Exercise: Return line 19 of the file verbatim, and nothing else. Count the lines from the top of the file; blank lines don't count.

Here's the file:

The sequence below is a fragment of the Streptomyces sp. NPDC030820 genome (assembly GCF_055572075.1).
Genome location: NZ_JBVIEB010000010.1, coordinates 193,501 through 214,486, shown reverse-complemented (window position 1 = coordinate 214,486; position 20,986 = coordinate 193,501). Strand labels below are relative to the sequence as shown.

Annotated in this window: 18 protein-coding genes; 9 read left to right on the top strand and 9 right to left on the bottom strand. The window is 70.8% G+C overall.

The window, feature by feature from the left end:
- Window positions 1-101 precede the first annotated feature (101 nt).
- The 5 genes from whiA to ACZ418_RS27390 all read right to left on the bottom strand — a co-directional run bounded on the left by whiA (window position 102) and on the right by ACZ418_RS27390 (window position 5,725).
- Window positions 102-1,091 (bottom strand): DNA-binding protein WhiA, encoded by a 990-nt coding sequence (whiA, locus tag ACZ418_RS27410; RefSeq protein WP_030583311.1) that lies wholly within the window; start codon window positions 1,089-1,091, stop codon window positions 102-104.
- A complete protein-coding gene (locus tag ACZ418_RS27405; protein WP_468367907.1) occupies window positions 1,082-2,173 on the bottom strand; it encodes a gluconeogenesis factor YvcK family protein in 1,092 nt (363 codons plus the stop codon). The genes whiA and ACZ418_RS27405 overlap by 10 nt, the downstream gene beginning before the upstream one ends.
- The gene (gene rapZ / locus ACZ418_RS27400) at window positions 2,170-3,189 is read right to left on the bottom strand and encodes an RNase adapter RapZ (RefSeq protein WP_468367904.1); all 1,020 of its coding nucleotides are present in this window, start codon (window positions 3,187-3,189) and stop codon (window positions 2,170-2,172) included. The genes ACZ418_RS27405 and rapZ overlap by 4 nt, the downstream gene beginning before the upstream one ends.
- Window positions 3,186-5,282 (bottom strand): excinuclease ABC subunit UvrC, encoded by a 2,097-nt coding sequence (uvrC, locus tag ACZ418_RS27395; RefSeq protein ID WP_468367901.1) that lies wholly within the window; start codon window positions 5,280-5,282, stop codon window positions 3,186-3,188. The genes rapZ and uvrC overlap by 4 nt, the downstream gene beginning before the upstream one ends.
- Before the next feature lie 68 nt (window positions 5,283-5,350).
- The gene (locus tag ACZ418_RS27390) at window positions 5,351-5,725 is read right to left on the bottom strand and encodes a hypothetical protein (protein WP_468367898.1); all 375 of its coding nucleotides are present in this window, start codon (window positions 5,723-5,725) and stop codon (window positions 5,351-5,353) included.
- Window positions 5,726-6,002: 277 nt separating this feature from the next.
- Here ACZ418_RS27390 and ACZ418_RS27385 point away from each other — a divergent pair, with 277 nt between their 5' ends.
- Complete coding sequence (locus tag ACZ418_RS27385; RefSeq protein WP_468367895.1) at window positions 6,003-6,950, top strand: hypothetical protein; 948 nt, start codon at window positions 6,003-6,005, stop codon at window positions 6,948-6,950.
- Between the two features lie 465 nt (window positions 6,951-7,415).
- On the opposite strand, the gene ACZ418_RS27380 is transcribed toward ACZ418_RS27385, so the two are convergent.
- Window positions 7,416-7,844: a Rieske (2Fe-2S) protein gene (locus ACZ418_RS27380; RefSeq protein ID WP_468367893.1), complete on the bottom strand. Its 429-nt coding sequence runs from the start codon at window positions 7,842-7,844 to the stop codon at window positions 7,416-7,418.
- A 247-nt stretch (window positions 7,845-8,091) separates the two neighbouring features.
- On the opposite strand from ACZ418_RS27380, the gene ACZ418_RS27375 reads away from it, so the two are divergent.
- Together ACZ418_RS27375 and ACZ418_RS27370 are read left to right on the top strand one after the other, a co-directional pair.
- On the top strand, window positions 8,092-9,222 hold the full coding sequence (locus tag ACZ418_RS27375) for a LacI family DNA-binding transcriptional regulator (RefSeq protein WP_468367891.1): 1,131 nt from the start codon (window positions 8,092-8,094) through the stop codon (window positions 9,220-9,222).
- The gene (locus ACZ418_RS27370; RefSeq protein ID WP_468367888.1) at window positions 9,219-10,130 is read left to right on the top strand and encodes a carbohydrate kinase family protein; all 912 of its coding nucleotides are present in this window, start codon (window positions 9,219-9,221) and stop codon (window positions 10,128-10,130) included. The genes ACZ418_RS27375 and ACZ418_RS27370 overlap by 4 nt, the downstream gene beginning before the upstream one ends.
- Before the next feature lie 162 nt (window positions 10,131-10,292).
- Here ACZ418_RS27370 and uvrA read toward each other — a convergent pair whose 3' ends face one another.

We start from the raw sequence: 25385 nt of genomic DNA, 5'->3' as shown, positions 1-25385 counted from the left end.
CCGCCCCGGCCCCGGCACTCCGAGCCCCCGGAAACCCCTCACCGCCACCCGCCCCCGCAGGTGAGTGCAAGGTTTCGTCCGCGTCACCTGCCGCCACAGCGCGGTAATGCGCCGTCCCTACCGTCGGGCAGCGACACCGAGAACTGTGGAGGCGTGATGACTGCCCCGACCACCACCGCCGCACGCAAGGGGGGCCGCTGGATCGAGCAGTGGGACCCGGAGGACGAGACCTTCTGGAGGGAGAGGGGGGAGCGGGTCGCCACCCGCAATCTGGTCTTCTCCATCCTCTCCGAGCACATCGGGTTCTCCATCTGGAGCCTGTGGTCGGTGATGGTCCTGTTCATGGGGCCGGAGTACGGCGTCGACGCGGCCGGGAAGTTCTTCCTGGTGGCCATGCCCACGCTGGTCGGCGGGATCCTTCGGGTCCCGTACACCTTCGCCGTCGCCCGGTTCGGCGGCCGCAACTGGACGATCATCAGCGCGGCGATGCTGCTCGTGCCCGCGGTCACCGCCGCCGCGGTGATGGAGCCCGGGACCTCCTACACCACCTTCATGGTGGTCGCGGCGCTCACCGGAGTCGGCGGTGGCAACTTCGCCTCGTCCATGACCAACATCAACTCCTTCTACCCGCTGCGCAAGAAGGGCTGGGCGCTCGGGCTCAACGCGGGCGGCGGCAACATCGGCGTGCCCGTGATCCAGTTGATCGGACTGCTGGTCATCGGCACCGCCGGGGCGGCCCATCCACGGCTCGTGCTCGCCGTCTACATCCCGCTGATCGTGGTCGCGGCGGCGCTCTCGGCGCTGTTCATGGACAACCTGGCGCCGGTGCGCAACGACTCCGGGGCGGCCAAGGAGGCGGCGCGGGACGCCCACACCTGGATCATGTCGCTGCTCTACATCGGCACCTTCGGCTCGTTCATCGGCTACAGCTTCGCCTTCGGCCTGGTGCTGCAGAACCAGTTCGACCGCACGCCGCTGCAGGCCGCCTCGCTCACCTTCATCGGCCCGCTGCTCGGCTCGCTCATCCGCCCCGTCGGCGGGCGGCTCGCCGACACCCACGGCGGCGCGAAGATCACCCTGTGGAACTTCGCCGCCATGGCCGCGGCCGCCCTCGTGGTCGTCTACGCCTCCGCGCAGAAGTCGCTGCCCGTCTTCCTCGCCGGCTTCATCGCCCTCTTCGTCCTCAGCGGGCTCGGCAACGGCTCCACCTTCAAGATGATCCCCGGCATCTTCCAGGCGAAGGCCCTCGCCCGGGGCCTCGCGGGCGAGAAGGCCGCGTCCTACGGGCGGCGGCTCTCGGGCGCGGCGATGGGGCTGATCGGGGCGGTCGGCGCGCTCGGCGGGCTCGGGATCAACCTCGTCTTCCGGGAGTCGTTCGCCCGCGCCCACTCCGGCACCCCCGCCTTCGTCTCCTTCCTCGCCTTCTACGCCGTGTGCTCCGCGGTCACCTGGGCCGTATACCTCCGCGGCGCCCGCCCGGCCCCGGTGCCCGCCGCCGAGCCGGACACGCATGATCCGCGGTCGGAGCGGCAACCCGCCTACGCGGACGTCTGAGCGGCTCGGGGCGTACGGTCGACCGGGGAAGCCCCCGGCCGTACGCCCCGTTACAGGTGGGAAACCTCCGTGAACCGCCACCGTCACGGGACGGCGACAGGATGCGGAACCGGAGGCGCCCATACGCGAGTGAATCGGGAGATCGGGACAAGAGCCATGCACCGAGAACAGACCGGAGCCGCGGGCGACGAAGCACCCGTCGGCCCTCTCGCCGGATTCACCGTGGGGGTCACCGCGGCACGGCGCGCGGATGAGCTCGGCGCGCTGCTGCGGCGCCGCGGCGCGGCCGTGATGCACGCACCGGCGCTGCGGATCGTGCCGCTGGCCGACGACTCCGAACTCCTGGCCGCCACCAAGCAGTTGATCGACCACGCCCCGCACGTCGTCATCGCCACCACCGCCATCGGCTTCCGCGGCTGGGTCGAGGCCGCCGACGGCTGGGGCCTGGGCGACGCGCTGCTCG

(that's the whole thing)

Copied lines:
- A 247-nt stretch (window positions 7,845-8,091) separates the two neighbouring features.